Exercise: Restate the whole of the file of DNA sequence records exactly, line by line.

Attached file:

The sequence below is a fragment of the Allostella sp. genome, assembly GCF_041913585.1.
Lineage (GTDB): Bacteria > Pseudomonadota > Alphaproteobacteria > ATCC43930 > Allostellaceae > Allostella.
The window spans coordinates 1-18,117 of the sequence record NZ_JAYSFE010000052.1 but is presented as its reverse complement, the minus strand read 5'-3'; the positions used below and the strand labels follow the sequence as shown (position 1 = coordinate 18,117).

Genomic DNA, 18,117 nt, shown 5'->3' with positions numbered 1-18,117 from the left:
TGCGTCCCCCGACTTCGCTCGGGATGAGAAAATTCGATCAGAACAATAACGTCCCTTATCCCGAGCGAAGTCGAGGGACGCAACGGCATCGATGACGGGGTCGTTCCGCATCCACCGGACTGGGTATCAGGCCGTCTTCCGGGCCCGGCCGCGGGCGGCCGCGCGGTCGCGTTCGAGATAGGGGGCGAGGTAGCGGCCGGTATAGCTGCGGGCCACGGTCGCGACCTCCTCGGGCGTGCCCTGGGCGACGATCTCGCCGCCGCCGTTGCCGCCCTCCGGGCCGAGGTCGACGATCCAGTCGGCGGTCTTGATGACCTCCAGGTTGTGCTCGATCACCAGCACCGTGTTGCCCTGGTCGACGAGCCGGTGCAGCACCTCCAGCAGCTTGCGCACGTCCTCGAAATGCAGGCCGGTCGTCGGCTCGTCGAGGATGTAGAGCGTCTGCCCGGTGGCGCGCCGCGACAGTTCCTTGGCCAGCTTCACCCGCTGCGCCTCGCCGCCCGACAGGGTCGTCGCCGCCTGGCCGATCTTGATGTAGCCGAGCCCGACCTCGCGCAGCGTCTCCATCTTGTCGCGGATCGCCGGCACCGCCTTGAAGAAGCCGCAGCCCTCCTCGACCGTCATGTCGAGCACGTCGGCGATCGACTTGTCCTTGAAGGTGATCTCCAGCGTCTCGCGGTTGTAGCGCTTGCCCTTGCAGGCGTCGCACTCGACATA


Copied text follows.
The sequence below is a fragment of the Allostella sp. genome, assembly GCF_041913585.1.
Lineage (GTDB): Bacteria > Pseudomonadota > Alphaproteobacteria > ATCC43930 > Allostellaceae > Allostella.
The window spans coordinates 1-18,117 of the sequence record NZ_JAYSFE010000052.1 but is presented as its reverse complement, the minus strand read 5'-3'; the positions used below and the strand labels follow the sequence as shown (position 1 = coordinate 18,117).

Genomic DNA, 18,117 nt, shown 5'->3' with positions numbered 1-18,117 from the left:
TGCGTCCCCCGACTTCGCTCGGGATGAGAAAATTCGATCAGAACAATAACGTCCCTTATCCCGAGCGAAGTCGAGGGACGCAACGGCATCGATGACGGGGTCGTTCCGCATCCACCGGACTGGGTATCAGGCCGTCTTCCGGGCCCGGCCGCGGGCGGCCGCGCGGTCGCGTTCGAGATAGGGGGCGAGGTAGCGGCCGGTATAGCTGCGGGCCACGGTCGCGACCTCCTCGGGCGTGCCCTGGGCGACGATCTCGCCGCCGCCGTTGCCGCCCTCCGGGCCGAGGTCGACGATCCAGTCGGCGGTCTTGATGACCTCCAGGTTGTGCTCGATCACCAGCACCGTGTTGCCCTGGTCGACGAGCCGGTGCAGCACCTCCAGCAGCTTGCGCACGTCCTCGAAATGCAGGCCGGTCGTCGGCTCGTCGAGGATGTAGAGCGTCTGCCCGGTGGCGCGCCGCGACAGTTCCTTGGCCAGCTTCACCCGCTGCGCCTCGCCGCCCGACAGGGTCGTCGCCGCCTGGCCGATCTTGATGTAGCCGAGCCCGACCTCGCGCAGCGTCTCCATCTTGTCGCGGATCGCCGGCACCGCCTTGAAGAAGCCGCAGCCCTCCTCGACCGTCATGTCGAGCACGTCGGCGATCGACTTGTCCTTGAAGGTGATCTCCAGCGTCTCGCGGTTGTAGCGCTTGCCCTTGCAGGCGTCGCACTCGACATA